Walking over to the southern section of the Broad by the yacht club end, the far section was iced over but another excellent redhead Goosander hugged the reed fringed far bank diving frequently and disappearing for long periods. But the master of this game was the Diver who could not be seen and hadn't been seen for some time. It took me an hour and a half, before I saw the bird. Following up a report from a birder who had just seen it, 10 minutes earlier, on the Northern section of the Broad, I finally, at last, had a brief glimpse of the excellent immature Great Northern Diver.
A large bird with large steely grey upturned bill and obvious scalloping on its back providing proof of its age. 
It was seen at the far northern end diving between a pink buoy and in front of an isolated tree,the last of a stand of trees.
The Diver continued to be elusive showing only occasionally until later (after the sky had clouded over, darkening considerably) I viewed the Great Northern with Andrew H and it showed well in the middle of the Northern section of the broad. behavioural posture noted included a "crouching" very low in the water and on another occasion it caught a couple of fish and its neck was positively bulging with its prey, a fine bird indeed and always nice to see.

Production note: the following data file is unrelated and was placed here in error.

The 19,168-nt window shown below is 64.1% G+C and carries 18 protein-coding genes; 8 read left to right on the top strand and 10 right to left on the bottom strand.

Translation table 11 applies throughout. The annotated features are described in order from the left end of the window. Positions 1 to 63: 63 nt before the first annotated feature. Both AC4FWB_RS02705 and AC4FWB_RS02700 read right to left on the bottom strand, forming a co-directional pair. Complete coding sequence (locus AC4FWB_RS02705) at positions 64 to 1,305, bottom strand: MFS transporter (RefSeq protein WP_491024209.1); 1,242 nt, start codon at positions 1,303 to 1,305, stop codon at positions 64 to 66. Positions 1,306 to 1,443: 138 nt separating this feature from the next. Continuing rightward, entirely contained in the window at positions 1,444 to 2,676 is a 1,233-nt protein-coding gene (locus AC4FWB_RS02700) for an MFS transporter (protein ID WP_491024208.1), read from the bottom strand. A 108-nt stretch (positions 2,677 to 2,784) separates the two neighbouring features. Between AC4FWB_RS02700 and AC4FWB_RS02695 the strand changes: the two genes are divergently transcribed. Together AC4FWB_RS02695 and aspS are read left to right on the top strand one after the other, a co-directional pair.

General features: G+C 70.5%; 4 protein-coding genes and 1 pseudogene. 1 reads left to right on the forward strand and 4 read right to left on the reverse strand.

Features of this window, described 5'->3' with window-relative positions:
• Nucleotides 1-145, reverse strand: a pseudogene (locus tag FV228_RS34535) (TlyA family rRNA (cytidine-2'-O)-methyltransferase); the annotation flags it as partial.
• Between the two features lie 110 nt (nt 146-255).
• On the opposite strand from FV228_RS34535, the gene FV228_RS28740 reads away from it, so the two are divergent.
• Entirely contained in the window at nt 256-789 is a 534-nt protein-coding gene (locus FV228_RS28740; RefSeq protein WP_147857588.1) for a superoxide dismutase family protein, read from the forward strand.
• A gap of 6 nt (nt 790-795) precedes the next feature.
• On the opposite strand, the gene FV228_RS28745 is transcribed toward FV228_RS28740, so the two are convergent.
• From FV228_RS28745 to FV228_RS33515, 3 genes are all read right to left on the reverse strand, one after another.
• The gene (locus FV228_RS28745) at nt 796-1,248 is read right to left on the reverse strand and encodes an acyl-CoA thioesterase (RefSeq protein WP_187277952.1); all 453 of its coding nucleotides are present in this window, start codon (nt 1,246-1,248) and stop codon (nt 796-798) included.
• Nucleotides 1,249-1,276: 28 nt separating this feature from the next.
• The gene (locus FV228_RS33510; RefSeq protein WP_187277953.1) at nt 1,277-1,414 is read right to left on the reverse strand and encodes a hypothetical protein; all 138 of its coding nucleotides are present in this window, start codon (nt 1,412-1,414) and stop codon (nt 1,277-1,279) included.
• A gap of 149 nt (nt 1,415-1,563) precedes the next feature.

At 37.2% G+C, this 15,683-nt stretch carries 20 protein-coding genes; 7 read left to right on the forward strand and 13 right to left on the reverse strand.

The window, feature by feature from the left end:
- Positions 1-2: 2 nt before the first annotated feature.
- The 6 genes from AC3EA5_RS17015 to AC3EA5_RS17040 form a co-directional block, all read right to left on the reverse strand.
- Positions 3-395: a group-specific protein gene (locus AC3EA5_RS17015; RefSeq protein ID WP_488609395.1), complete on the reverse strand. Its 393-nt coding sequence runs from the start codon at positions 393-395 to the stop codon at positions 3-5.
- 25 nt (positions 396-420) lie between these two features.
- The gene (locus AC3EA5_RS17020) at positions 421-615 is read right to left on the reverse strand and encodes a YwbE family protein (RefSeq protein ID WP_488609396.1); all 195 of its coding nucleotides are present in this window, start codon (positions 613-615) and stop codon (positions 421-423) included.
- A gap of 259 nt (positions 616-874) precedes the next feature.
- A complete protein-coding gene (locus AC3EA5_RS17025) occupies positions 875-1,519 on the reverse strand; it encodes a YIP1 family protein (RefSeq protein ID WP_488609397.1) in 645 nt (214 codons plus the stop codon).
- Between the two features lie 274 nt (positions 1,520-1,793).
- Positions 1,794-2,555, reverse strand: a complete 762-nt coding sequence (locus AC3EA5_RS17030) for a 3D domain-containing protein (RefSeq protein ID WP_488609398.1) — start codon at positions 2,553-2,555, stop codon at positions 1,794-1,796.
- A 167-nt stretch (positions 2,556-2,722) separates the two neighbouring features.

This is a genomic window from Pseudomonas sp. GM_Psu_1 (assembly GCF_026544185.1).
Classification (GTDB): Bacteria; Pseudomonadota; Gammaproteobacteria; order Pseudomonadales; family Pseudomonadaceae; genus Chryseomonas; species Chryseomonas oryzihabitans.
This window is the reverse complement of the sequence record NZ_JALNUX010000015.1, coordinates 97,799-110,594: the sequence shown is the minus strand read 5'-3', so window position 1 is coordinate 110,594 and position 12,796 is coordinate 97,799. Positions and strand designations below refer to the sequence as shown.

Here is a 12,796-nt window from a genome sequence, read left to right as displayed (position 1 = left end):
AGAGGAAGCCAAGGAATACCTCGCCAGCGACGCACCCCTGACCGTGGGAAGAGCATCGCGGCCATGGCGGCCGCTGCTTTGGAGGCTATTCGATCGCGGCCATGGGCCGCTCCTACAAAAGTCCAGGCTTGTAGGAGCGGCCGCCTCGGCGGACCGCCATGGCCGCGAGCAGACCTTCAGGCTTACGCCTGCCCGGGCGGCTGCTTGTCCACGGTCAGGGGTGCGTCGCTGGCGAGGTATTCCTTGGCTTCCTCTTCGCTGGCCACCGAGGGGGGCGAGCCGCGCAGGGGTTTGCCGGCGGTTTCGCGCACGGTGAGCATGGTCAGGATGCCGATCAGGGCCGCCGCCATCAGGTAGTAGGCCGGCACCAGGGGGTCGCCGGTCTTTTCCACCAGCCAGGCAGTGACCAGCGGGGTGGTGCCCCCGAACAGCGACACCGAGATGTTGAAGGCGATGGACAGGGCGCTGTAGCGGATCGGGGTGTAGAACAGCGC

Friday, 1 January 2010

Woodcock & Diver

An early morning foray at Fallowfields led to me flushing a Woodcock near the Parkhill hotel fence half way down, it flew south at 9.15am.
A close Oystercatcher stood on the wooden jetty in Hamilton Dock, whilst a Rock pipit flew over. At Ness Point 20 Turnstone were seen but not the hoped for Purple Sands.
Looking from Asda, looking west up the River Waveney I saw the excellent Black- throated Diver, it's rear flank patch was really distinctive. Initially, it was diving frequently but then it became more settled as it started preening. If you'd like to see a picture of a Black- throated Diver look above this blog entry as this is the bird pictured above, although I'm sure most who read would know this anyway! A Grey Wagtail flew over the river and settled on the roof of a commercial building. Whilst 2 Egyptian Geese flew down the river.
At Carlton Marshes, a female Marsh Harrier quartered the fields, 10 Herons stood above a frozen dyke area,  a Barn owl perched on a gate and then flew and started actively hunting being instantly successful on it's first swoop down into the field where it caught and fed from it's prey a vole caught in a field, a male Yellowhammer also perched at the apex of a tree, a Great Spotted Woodpecker drummed from a nearby tree.
Concluding a mixed day of fortunes on this, the first day of the year.